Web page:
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thinking about oxidation and reduction, what happens to the silver metal and the silver ions?

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    $\begingroup$ How would you tell the difference between "yes, it would occur" and "no, it wouldn't"? $\endgroup$ – Ivan Neretin Apr 3 '20 at 4:38
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    $\begingroup$ @IvanNeretin use Ag-110m; compare diffusion of gold in gold $\endgroup$ – user7951 Apr 3 '20 at 7:29
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For OP: As I have realized from James Gaidis' answer, you were very minimalistic in describing context of your question, what is very bad practice, as much more burden is put on shoulders of responders via the question interpretation and clarification. As I have just now realized, you may, or may not speak about a solution.


Yes, the reaction will occur, and no, the reaction will not occur.

There is ongoing equilibrium reaction $\ce{Ag <=> Ag+ + e-}$ with zero net result.

Initially, when metallic silver is inserted, very tiny net result of the above reaction happens, until there is achieved the equilibrium potential. It is determined by the initial potential before inserting into the solution and by the effective capacitance of the electrode.

If you charged positively ( e.g. electrostatically ) a piece of metallic silver before inserting into the solution, a very small amount of silver would dissolve. If negatively, a very small amount would deposit itself.

As @MaxW has mentioned in his answer, isotope tracing is frequently used to track the reaction mechanisms of complex processes and also kinetics of systems in equilibrium, that seem macroscopically static.

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    $\begingroup$ This is a very important and subtle point you made. I wish all teachers like electrochemistry like your teachers. East Europeans were too good in electrochemistry. $\endgroup$ – M. Farooq Apr 3 '20 at 4:54
  • $\begingroup$ :-) Hehe. But the truth is, I liked electrochemistry at university. $\endgroup$ – Poutnik Apr 3 '20 at 4:55
  • $\begingroup$ Oops... Took to long to type my answer. $\endgroup$ – mpprogram6771 Apr 3 '20 at 5:03
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    $\begingroup$ @mpprogram6771 That is OK. The quick answers are offen overcome by later thorough answers. :-) $\endgroup$ – Poutnik Apr 3 '20 at 5:05
  • $\begingroup$ @Poutnik, You have made really important point, "If you charged positively ( e.g. electrostatically ) a piece of metallic silver before inserting into the solution, a very small amount of silver would dissolve. If negatively, a very small amount would deposit itself." Have you seen this described in your textbooks. $\endgroup$ – M. Farooq Apr 3 '20 at 14:50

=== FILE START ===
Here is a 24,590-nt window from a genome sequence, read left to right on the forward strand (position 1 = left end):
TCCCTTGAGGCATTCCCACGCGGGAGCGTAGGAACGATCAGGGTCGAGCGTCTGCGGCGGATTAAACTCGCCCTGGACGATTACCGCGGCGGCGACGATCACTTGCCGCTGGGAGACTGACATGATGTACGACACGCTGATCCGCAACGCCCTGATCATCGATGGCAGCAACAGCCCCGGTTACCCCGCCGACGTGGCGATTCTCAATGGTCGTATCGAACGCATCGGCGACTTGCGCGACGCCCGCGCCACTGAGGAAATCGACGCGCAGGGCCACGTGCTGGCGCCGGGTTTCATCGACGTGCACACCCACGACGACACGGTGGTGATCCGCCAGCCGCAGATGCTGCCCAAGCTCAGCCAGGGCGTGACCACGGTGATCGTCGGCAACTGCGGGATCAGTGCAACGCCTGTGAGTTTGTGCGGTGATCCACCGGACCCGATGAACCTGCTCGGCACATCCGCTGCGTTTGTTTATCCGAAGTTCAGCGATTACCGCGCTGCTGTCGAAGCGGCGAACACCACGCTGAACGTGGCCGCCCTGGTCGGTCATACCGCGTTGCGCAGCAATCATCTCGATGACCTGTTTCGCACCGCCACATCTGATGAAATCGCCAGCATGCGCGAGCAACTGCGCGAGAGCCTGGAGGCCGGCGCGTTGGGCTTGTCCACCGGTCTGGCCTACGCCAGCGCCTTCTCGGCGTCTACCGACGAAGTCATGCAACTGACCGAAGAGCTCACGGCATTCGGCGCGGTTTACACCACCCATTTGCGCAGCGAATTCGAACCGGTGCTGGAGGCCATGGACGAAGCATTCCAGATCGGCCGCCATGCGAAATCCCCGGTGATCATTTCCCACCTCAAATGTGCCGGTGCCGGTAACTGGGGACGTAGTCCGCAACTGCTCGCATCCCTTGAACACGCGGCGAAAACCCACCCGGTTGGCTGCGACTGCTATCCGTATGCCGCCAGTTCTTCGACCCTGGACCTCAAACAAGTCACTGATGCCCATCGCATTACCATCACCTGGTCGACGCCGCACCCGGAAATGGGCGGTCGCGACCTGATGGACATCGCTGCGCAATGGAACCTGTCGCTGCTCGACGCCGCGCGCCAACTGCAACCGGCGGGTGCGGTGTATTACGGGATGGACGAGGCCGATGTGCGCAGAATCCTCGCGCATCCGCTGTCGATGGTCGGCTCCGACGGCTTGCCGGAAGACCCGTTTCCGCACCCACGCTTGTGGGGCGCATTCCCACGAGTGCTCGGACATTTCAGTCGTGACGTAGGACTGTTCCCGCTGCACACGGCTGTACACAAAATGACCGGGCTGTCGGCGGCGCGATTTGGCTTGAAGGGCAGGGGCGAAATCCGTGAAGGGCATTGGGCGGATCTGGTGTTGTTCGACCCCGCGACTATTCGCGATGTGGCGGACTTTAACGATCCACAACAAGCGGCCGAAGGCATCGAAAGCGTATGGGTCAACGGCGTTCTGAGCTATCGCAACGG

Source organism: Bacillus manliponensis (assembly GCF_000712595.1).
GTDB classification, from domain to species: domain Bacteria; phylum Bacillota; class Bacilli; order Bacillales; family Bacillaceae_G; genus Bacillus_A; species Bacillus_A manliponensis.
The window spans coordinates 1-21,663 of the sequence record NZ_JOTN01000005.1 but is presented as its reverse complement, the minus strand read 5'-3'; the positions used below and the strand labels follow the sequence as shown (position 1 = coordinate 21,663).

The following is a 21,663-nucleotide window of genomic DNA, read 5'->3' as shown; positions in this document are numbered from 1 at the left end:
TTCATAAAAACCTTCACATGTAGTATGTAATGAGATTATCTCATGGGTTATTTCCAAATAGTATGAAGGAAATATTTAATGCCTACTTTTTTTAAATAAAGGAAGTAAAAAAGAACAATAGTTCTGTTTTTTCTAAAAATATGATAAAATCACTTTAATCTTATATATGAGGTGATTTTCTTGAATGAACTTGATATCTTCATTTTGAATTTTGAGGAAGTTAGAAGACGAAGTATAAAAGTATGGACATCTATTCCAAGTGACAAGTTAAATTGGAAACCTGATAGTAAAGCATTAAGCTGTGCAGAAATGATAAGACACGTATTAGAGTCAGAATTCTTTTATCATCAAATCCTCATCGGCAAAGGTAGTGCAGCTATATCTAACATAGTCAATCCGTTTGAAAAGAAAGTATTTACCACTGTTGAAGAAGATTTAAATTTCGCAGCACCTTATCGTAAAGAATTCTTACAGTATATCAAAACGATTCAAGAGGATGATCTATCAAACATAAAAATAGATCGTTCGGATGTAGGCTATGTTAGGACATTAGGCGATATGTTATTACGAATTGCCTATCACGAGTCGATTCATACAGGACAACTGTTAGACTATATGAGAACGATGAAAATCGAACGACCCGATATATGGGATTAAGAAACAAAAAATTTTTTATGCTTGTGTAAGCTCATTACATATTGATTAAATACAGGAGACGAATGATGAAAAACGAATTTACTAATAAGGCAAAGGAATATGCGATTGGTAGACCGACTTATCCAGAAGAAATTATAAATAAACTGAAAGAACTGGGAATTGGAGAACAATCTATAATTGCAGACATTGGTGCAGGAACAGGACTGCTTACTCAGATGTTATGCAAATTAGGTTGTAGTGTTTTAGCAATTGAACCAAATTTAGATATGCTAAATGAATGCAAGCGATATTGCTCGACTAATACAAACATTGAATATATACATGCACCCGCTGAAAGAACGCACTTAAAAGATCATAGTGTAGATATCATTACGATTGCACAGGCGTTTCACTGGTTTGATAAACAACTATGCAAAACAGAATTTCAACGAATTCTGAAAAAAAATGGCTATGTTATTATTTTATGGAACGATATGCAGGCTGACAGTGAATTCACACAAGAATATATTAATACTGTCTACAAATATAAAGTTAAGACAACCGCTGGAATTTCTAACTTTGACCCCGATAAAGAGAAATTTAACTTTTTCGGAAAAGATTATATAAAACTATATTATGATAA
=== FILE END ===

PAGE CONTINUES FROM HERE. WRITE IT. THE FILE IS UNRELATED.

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Between the solution of silver ions and the silver atoms on the electrode there is ongoing exchange of silver ions for silver atoms with a zero net change. Since Ag mined from the earth has no radioactive isotopes, it would possible to detect the change by using a radioisotope of silver say $\ce{^{108\mathrm{m}}Ag}$ in the solution. After immersing the Ag electrode in the radioactive solution it too would become radioactive indicating that a exchange did happen.

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Short answer: No

Long answer: Honestly, there's really no good way to tell.

Think about it this way: the only plausible redox reaction between the Silver(I) cations and the Silver metal is the exchange of electrons on the surface of the metal. And if this happened, the $\ce{Ag(s)}$ would donate one of it's valence electrons to $\ce{Ag+(aq)}$, resulting in a $\ce{Ag+(aq)}$ ion and a $\ce{Ag(s)}$ atom. See the change? there isn't one. So as far as we know, the surface of that silver electrode could constantly be exchanging electrons with the solution of ions, but we would never know, and It really has no significance whether it does or not, because it wouldn't affect much.

Credit to @Ivan Neretin for prompting this answer.

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I'm going to be a literalist, and then an extremist, and then a speculator.

If you put a silver wire into silver nitrate (which is literally a solid, mp = 210 C), no visible reaction will occur.

However, silver nitrate decomposes when heated: 2 AgNO3(l) → 2 Ag(s) + O2(g) + 2 NO2(g) Qualitatively, decomposition is negligible below the 210 C melting point, but becomes appreciable around 250 °C and it totally decomposes at 440 °C. (Wikipedia)

So, if you warm the silver nitrate solid until it is extremely melted, it may be enough of an oxidizer to oxidize silver metal to the oxide Ag2O, which melts at 300 C, but begins to decompose over the range 200 - 280.

Now, just speculating, but if AgNO3 decomposes to O2 (+ NO2), it may be thru 2 Ag2O --> 4 Ag + O2, that is, thru an intermediate Ag2O, which may be too difficult to isolate. However, this sort of reaction could be demonstrated by heating/melting AgNO3 with silver metal, and when the AgNO3 is all decomposed, the silver metal may have disintegrated, indicating a reaction where the metal was oxidized, then decomposed back to metal.

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  • $\begingroup$ Good point about dry chemistry ! $\endgroup$ – Poutnik Apr 3 '20 at 15:24

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